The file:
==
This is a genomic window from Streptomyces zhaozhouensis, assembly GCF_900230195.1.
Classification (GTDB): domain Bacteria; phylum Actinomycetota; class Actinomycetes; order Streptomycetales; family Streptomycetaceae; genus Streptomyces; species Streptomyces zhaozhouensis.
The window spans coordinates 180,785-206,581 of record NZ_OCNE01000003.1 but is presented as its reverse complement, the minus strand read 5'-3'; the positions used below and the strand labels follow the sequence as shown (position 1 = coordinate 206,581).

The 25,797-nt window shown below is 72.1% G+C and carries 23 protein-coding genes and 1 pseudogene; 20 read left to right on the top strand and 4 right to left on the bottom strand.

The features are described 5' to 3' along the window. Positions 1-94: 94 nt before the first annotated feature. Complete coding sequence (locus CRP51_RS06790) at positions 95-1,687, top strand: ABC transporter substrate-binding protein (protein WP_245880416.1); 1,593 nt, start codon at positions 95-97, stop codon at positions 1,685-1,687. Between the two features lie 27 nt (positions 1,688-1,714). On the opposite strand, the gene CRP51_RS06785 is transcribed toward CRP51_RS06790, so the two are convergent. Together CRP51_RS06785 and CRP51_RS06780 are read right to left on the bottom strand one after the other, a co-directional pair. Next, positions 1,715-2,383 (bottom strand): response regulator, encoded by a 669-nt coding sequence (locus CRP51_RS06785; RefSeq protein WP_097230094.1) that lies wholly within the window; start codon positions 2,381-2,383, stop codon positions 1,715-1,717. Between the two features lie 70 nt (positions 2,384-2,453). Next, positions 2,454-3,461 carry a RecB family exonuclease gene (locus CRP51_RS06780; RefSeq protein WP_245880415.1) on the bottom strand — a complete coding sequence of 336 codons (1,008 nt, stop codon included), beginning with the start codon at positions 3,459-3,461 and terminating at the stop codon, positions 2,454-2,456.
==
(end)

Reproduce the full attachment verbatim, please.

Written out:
This is a genomic window from Streptomyces zhaozhouensis, assembly GCF_900230195.1.
Classification (GTDB): domain Bacteria; phylum Actinomycetota; class Actinomycetes; order Streptomycetales; family Streptomycetaceae; genus Streptomyces; species Streptomyces zhaozhouensis.
The window spans coordinates 180,785-206,581 of record NZ_OCNE01000003.1 but is presented as its reverse complement, the minus strand read 5'-3'; the positions used below and the strand labels follow the sequence as shown (position 1 = coordinate 206,581).

The 25,797-nt window shown below is 72.1% G+C and carries 23 protein-coding genes and 1 pseudogene; 20 read left to right on the top strand and 4 right to left on the bottom strand.

The features are described 5' to 3' along the window. Positions 1-94: 94 nt before the first annotated feature. Complete coding sequence (locus CRP51_RS06790) at positions 95-1,687, top strand: ABC transporter substrate-binding protein (protein WP_245880416.1); 1,593 nt, start codon at positions 95-97, stop codon at positions 1,685-1,687. Between the two features lie 27 nt (positions 1,688-1,714). On the opposite strand, the gene CRP51_RS06785 is transcribed toward CRP51_RS06790, so the two are convergent. Together CRP51_RS06785 and CRP51_RS06780 are read right to left on the bottom strand one after the other, a co-directional pair. Next, positions 1,715-2,383 (bottom strand): response regulator, encoded by a 669-nt coding sequence (locus CRP51_RS06785; RefSeq protein WP_097230094.1) that lies wholly within the window; start codon positions 2,381-2,383, stop codon positions 1,715-1,717. Between the two features lie 70 nt (positions 2,384-2,453). Next, positions 2,454-3,461 carry a RecB family exonuclease gene (locus CRP51_RS06780; RefSeq protein WP_245880415.1) on the bottom strand — a complete coding sequence of 336 codons (1,008 nt, stop codon included), beginning with the start codon at positions 3,459-3,461 and terminating at the stop codon, positions 2,454-2,456.